Sunday, July 27, 2008

Race Relations

Ted and I go to a fantastic church, Judson Memorial Church, on Washington Square South, led by our minister, the genius Donna Schaper. The church is liberal, creative, artistic, smart, out-there -- we love it. Come visit us. Marc Jacobs did.
One of the issues the church talks about often is race and the problems of race in our country. It has helped to move me forward.

Where I grew up in Utica, New York, -- well, in New Hartford actually, outside Utica, I did not know one black person. Not one. There were projects in downtown Utica but that was many worlds away. But my parents had no tolerance for any prejudice or prejudicial talk. It was wrong and absolutely not allowed; they were very clear and raised us well on that.

In New York City in 2008 I think I'm pretty good on the issue but I am far from perfect and the church inspires me to be better. I think this really is a nation of two different countries and it takes a lot of work and talk and change to bring them together and cross the divide. There is so much anger on the issue, from all sides. Everyone has very strong opinions on the subject; after the sermons at two services on race at Judson Church that I have been to, parishioners have stood up and pushed back on what they heard.

I was appalled and depressed by the court decision in April in the Sean Bell case. How can it be OK in New York City to pump fifty bullets into an unarmed black man?

But I am happy to read that the Italian Vogue issue that features all black models is a sell-out at the newsstand. Hats off to photographer Steven Meisel for instigating this project which was produced to counteract the scarcity of black models used in fashion shows, advertising, and editorial. Get a copy if you can. I haven't seen it but it looks crazy beautiful:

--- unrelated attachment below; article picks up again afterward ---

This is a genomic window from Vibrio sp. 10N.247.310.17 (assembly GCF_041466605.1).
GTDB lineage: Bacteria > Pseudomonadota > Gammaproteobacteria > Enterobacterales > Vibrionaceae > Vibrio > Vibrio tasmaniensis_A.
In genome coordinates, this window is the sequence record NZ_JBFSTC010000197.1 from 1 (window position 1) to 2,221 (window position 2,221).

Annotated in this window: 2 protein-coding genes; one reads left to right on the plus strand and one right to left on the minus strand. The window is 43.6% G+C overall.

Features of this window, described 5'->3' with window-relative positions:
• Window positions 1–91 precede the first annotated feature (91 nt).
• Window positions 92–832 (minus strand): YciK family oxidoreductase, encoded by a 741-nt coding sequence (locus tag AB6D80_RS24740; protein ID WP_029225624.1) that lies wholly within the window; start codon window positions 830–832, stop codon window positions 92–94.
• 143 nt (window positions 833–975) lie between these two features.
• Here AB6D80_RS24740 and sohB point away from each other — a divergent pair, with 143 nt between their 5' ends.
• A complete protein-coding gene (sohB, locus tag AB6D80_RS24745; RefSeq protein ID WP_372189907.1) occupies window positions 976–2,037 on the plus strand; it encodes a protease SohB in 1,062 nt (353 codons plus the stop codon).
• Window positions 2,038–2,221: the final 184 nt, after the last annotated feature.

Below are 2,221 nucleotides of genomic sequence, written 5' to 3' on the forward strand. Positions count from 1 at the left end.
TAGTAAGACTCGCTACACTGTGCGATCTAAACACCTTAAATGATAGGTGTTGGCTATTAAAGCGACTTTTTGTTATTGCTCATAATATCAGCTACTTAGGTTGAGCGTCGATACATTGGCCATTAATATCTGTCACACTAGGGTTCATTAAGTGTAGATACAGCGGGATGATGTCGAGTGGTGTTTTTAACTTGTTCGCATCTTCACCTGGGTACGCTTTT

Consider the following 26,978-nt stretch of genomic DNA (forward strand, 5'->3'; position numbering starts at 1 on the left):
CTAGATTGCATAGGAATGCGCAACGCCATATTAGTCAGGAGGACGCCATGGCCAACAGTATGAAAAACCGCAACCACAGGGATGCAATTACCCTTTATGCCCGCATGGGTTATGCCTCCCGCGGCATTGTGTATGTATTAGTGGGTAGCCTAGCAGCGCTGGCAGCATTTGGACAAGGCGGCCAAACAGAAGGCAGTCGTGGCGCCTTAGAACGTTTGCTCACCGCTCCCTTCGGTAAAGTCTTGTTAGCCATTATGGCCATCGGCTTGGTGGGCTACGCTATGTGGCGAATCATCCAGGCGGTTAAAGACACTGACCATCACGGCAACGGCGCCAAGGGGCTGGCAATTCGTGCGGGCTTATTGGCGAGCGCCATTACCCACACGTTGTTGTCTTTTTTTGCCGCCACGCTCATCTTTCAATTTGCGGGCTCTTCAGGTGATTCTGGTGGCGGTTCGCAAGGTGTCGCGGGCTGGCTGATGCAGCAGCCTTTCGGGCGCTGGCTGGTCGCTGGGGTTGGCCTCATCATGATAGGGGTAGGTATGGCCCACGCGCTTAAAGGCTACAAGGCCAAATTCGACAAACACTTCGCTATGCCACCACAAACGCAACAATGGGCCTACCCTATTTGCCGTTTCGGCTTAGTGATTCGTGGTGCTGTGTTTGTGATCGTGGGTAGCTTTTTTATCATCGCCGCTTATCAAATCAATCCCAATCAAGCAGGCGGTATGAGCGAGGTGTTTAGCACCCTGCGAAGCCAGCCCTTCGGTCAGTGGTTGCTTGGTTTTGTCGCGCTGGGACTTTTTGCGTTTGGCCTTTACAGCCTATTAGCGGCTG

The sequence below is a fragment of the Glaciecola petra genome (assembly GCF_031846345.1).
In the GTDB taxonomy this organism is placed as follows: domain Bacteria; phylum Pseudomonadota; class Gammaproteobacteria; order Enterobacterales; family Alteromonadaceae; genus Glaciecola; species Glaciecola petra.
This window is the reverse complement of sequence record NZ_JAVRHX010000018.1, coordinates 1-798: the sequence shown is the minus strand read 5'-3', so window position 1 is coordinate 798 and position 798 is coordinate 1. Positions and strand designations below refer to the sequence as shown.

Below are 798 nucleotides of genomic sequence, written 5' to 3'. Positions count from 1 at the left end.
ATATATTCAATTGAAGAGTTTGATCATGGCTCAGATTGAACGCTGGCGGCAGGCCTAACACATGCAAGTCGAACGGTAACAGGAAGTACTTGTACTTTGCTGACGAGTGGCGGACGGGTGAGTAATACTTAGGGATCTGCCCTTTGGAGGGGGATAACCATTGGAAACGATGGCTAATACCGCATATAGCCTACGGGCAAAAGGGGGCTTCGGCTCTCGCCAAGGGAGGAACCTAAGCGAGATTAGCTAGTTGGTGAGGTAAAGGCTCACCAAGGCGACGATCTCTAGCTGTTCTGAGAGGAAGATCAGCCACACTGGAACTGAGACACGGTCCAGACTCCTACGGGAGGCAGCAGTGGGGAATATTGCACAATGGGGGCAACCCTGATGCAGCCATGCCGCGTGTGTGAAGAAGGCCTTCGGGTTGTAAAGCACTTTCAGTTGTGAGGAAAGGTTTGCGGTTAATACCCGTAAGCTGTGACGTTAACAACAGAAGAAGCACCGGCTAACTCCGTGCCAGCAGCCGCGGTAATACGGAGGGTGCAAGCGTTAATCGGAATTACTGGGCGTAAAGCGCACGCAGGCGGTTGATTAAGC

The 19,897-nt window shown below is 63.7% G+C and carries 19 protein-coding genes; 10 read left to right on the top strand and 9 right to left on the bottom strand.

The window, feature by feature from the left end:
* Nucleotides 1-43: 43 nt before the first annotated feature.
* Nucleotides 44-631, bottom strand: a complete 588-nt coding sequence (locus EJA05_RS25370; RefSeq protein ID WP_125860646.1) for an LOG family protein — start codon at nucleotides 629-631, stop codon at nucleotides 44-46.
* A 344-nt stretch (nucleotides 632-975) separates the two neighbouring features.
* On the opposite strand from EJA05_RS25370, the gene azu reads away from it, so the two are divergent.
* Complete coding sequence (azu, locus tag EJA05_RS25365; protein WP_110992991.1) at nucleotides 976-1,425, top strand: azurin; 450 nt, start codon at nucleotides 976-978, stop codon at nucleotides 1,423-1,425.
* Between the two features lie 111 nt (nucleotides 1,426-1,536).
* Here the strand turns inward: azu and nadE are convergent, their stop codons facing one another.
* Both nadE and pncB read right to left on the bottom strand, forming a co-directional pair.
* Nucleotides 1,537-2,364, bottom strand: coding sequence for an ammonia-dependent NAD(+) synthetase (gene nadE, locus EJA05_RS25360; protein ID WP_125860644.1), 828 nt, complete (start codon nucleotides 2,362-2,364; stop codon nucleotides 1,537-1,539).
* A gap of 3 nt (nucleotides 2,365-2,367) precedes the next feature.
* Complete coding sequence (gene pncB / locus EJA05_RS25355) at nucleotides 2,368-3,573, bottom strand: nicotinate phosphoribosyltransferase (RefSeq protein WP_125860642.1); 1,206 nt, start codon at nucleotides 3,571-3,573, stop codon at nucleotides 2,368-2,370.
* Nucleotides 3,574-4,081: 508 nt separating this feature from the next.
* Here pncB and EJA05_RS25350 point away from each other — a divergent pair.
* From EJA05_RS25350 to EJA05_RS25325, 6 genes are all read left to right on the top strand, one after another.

The other morning on the V train going to work sitting across from me in the subway car was a mother with two daughters. The mother -- pale white skin, long red hair, not young, maybe European. The daughters -- dark skin, crinkly black hair, one daughter maybe eleven, kind of tall and entering the gawky stage, the other daughter, younger, maybe five, both beautiful. The three of them were kind of intertwined on the seat. I thought there must be a striking dark-skinned father in the picture here. As they stepped off of the train in front of me at Third Avenue I thought why on earth should this family endure for one second any grief because of race. It doesn't make any sense. I think that with Barack Obama, we have an extraordinary, breathtaking opportunity for change.

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